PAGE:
MAC Awardees, Award, and Program Information
MAC Award Information
E.E. Just Lectureship
The E.E. Just Lecture and award were endorsed in 1993 to be presented at the Annual Meeting of the ASCB to acknowledge an outstanding minority life scientist. This award is made to provide challenging role models to aspiring young scientists and to make the general ASCB membership more aware of the meritorious contributions of minority scientists.
- Biographical Sketch - E. E. Just
- Biographical Sketch - J. Victor Garcia-Martinez, 2013
- Biographical Sketch - Georgia Dunston, 2012
- Biographical Sketch - Jerry C. Guyden, 2011
- Biographical Sketch - Tyrone B. Hayes, 2010
- Biographical Sketch - Jarrel Louis Yake, 2009
- Biographical Sketch - James Earl King Hildreth, 2008
- Biographical Sketch - Alejandro Sánchez Alvarado, 2007
- Biographical Sketch - Dr. Stephen Mayo, 2006
- Biographical Sketch - Maggie Werner-Washburne, 2005
- Biographical Sketch - Sandra Murray, 2004
- Biographical Sketch - Richard Goldsby, 2003
- Biographical Sketch - Frank Talamantes, 2002
- Biographical Sketch - David Burgess, 2001
- Biographical Sketch - Lydia Villa-Komaroff, 2000
- Biographical Sketch - Winston A. Anderson, 1999
- Biographical Sketch - Eloy Rodriguez, 1998
- Biographical Sketch - Franklyn G. Prendergast, 1997
- Biographical Sketch - Baldomero Olivera, 1996
- Biographical Sketch - James R. Gavin, III, 1995
- Biographical Sketch - George M. Langford, 1994
Mission Statement: Preamble
The Minorities Affairs Committee (MAC), one of the standing committees of the American Society for Cell Biology, has as its goal to significantly increase the involvement of underrepresented minority scientists in all aspects of the Society. To achieve this goal we recognize the need to promote the professional development of and to recruit minority scientists. The relatively small size of the pool of scientists with an interest in cell biology requires that we also develop programs for undergraduate and predoctoral students to assist them in achieving careers in biomedical research. A long range goal of the committee is to contribute to the Nation's effort to increase the number of underrepresented minority scientists. The specific objectives of the Committee are:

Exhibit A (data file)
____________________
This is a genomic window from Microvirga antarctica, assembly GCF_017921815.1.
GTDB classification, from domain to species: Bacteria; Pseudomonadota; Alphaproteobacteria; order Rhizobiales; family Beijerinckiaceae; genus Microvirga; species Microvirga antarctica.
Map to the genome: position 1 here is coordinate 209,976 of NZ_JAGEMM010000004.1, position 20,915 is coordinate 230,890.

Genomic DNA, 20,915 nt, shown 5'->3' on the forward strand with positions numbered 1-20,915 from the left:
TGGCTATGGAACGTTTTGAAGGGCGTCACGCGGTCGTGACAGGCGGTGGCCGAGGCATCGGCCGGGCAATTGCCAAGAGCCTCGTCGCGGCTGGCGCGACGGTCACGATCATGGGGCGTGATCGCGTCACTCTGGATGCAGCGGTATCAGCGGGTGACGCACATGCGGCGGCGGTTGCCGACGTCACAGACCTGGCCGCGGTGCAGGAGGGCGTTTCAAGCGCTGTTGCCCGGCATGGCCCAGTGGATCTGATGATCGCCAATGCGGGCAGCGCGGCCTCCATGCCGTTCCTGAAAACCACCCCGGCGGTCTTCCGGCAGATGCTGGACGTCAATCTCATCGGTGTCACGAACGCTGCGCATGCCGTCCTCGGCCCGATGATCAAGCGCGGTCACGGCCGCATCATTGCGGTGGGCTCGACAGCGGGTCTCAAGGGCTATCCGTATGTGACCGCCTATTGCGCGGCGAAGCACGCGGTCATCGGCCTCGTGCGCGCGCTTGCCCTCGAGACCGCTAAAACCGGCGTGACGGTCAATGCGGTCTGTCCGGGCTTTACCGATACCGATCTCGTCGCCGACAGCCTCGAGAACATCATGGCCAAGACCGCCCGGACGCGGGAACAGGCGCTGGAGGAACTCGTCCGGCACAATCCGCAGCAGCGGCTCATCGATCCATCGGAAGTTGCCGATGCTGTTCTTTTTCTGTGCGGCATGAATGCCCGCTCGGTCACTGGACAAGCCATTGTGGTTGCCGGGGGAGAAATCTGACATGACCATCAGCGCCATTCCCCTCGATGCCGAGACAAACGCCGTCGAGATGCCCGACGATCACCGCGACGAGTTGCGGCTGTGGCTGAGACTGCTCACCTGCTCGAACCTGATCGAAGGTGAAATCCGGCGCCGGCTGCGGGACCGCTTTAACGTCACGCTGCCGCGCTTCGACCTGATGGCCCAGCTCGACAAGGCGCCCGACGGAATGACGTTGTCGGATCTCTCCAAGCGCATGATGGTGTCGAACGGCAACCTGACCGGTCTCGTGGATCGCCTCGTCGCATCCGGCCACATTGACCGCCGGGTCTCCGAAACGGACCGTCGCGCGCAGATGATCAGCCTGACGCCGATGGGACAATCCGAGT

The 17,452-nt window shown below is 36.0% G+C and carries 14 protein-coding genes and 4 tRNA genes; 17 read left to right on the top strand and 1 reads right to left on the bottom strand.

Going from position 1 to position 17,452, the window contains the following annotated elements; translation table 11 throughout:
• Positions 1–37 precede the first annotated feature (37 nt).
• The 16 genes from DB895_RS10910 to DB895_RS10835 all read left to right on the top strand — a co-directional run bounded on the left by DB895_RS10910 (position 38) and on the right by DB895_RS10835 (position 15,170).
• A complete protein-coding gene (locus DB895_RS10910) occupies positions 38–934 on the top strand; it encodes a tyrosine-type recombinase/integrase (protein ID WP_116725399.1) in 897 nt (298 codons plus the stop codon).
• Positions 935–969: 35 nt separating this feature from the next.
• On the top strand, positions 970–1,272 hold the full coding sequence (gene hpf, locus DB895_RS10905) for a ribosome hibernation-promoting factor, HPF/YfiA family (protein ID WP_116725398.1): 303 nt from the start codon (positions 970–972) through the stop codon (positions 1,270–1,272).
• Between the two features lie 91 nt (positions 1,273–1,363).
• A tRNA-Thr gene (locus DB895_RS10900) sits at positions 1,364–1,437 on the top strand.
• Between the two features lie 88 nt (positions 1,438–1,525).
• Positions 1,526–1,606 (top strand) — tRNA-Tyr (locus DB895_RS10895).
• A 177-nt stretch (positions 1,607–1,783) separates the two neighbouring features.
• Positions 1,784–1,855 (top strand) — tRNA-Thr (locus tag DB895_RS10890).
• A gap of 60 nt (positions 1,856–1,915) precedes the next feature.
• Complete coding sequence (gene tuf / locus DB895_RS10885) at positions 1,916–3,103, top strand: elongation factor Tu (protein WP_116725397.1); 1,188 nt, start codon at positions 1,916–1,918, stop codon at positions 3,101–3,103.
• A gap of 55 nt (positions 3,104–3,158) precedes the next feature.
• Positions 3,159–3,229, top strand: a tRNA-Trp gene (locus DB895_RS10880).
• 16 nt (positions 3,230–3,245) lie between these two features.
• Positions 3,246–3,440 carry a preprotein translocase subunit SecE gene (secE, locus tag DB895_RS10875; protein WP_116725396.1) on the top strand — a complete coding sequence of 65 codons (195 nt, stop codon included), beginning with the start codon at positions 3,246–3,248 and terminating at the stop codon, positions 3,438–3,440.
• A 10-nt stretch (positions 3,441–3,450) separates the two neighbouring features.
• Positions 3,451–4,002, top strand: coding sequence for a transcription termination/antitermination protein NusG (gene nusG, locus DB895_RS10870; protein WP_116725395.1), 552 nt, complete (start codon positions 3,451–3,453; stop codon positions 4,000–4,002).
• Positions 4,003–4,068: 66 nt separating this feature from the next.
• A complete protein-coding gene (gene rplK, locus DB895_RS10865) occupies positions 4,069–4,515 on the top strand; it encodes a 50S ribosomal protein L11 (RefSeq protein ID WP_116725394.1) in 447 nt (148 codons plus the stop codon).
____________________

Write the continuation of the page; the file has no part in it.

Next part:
- To increase diversity among the members of the ASCB.
- To bring issues related to minorities in science to the attention of ASCB members.
- To assist in the professional development of minority scientists and in the education of minority science students.
- To mentor young minority scientists (postdoctoral, young faculty members and industrial scientists), and pre-doctoral and undergraduate students.
- To establish a network involving minority scientists and minority science students.
- To provide minority science students and young scientists with the opportunity to acquire state-of-the-art knowledge and research skills in cell biology.
- To provide opportunities for faculty members at minority-serving institutions to advance their research and teaching effectiveness, and establish long-term professional relationships with ASCB members.
About The Minorities Affairs Committee